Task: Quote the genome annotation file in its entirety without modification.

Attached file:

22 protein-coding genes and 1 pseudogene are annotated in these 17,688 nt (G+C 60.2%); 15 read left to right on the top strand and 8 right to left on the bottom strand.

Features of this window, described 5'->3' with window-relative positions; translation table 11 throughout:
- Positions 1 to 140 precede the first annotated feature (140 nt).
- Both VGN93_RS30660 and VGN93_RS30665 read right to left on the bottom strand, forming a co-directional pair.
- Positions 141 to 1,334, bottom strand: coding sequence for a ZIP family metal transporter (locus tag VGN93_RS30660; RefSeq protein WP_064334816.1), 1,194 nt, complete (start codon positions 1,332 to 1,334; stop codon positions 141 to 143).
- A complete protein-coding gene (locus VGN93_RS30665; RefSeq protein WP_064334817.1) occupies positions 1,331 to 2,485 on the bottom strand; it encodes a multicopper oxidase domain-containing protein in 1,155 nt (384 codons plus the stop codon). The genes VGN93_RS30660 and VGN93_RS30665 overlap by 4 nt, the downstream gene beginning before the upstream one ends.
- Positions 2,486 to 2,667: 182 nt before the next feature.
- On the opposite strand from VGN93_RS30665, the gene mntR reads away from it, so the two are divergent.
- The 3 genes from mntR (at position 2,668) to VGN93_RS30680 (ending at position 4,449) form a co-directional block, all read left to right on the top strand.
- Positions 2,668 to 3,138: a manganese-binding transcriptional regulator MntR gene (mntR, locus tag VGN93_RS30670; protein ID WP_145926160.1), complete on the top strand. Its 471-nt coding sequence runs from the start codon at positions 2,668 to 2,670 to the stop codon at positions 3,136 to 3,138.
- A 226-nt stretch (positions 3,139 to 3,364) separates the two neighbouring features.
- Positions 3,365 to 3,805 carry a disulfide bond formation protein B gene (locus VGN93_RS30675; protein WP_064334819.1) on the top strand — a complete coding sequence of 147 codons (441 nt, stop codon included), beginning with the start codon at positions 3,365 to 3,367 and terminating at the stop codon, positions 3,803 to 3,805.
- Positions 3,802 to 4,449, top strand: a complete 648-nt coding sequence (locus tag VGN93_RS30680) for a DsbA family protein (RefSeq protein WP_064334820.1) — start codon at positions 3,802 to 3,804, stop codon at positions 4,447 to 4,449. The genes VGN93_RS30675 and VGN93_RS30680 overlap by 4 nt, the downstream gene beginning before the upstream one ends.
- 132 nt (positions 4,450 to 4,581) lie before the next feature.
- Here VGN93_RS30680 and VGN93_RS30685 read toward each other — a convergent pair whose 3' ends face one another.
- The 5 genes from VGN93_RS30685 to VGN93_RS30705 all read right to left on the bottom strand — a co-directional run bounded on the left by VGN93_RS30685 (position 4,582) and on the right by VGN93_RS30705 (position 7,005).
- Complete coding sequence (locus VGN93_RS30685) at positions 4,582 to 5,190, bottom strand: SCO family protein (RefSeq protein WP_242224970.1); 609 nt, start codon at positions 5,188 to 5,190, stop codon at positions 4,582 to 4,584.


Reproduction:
22 protein-coding genes and 1 pseudogene are annotated in these 17,688 nt (G+C 60.2%); 15 read left to right on the top strand and 8 right to left on the bottom strand.

Features of this window, described 5'->3' with window-relative positions; translation table 11 throughout:
- Positions 1 to 140 precede the first annotated feature (140 nt).
- Both VGN93_RS30660 and VGN93_RS30665 read right to left on the bottom strand, forming a co-directional pair.
- Positions 141 to 1,334, bottom strand: coding sequence for a ZIP family metal transporter (locus tag VGN93_RS30660; RefSeq protein WP_064334816.1), 1,194 nt, complete (start codon positions 1,332 to 1,334; stop codon positions 141 to 143).
- A complete protein-coding gene (locus VGN93_RS30665; RefSeq protein WP_064334817.1) occupies positions 1,331 to 2,485 on the bottom strand; it encodes a multicopper oxidase domain-containing protein in 1,155 nt (384 codons plus the stop codon). The genes VGN93_RS30660 and VGN93_RS30665 overlap by 4 nt, the downstream gene beginning before the upstream one ends.
- Positions 2,486 to 2,667: 182 nt before the next feature.
- On the opposite strand from VGN93_RS30665, the gene mntR reads away from it, so the two are divergent.
- The 3 genes from mntR (at position 2,668) to VGN93_RS30680 (ending at position 4,449) form a co-directional block, all read left to right on the top strand.
- Positions 2,668 to 3,138: a manganese-binding transcriptional regulator MntR gene (mntR, locus tag VGN93_RS30670; protein ID WP_145926160.1), complete on the top strand. Its 471-nt coding sequence runs from the start codon at positions 2,668 to 2,670 to the stop codon at positions 3,136 to 3,138.
- A 226-nt stretch (positions 3,139 to 3,364) separates the two neighbouring features.
- Positions 3,365 to 3,805 carry a disulfide bond formation protein B gene (locus VGN93_RS30675; protein WP_064334819.1) on the top strand — a complete coding sequence of 147 codons (441 nt, stop codon included), beginning with the start codon at positions 3,365 to 3,367 and terminating at the stop codon, positions 3,803 to 3,805.
- Positions 3,802 to 4,449, top strand: a complete 648-nt coding sequence (locus tag VGN93_RS30680) for a DsbA family protein (RefSeq protein WP_064334820.1) — start codon at positions 3,802 to 3,804, stop codon at positions 4,447 to 4,449. The genes VGN93_RS30675 and VGN93_RS30680 overlap by 4 nt, the downstream gene beginning before the upstream one ends.
- 132 nt (positions 4,450 to 4,581) lie before the next feature.
- Here VGN93_RS30680 and VGN93_RS30685 read toward each other — a convergent pair whose 3' ends face one another.
- The 5 genes from VGN93_RS30685 to VGN93_RS30705 all read right to left on the bottom strand — a co-directional run bounded on the left by VGN93_RS30685 (position 4,582) and on the right by VGN93_RS30705 (position 7,005).
- Complete coding sequence (locus VGN93_RS30685) at positions 4,582 to 5,190, bottom strand: SCO family protein (RefSeq protein WP_242224970.1); 609 nt, start codon at positions 5,188 to 5,190, stop codon at positions 4,582 to 4,584.